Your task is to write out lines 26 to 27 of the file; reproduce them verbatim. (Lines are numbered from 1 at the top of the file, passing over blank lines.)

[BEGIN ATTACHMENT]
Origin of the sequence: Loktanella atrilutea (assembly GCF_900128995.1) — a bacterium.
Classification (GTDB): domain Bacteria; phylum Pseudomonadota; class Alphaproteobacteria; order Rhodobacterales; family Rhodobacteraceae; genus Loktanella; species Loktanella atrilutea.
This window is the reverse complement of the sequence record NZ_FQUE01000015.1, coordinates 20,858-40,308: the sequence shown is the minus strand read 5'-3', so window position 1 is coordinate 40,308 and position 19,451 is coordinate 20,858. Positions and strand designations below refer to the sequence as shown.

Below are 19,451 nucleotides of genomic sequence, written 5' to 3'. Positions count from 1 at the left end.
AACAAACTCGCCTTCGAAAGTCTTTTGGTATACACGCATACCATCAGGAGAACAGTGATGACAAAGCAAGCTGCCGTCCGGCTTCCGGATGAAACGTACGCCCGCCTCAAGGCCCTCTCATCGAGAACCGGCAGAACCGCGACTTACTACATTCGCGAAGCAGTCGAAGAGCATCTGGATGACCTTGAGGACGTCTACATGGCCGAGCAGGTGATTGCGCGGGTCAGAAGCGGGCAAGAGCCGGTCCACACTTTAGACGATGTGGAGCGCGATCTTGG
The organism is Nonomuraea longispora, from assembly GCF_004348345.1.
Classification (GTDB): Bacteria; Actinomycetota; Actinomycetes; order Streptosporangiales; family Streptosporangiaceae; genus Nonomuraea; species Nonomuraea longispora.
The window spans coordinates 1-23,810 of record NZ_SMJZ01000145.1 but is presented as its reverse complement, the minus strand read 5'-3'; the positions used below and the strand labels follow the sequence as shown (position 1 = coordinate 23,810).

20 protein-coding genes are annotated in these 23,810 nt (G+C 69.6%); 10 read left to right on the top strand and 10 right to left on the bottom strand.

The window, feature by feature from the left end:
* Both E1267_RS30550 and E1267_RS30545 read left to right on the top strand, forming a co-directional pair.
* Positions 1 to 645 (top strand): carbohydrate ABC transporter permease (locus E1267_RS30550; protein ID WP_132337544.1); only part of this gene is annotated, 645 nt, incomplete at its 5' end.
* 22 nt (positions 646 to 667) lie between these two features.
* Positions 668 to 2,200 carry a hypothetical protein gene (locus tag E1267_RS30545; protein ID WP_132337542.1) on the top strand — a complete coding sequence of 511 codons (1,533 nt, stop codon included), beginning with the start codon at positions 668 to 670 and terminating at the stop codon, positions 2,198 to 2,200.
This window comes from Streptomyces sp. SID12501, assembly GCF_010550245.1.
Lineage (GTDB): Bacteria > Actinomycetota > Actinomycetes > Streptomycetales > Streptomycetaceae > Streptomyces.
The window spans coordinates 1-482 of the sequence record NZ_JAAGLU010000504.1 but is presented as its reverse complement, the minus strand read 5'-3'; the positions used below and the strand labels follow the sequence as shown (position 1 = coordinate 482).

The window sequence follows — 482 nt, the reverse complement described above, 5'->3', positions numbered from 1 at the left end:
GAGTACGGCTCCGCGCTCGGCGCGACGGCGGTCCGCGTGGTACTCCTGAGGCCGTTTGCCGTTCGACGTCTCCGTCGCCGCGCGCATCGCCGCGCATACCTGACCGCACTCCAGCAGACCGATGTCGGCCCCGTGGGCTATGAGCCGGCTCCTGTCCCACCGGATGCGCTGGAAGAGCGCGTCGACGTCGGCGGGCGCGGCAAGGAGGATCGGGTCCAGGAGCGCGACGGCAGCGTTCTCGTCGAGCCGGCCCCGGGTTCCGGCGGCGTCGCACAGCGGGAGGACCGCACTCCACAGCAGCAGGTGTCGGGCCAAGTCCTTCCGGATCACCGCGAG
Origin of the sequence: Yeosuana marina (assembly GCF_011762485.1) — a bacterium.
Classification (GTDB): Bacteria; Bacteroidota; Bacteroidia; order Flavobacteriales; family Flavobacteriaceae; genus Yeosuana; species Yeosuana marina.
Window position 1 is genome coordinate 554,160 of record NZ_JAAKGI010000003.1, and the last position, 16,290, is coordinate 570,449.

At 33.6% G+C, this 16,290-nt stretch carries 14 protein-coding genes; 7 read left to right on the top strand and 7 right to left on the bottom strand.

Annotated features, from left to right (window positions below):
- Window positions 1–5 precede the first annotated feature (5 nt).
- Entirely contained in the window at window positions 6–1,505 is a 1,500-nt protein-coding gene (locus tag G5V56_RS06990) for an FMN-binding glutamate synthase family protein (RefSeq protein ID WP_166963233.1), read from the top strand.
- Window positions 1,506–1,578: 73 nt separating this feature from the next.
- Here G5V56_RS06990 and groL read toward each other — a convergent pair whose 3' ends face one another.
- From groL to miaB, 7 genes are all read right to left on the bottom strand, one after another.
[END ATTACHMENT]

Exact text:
- Entirely contained in the window at window positions 6–1,505 is a 1,500-nt protein-coding gene (locus tag G5V56_RS06990) for an FMN-binding glutamate synthase family protein (RefSeq protein ID WP_166963233.1), read from the top strand.
- Window positions 1,506–1,578: 73 nt separating this feature from the next.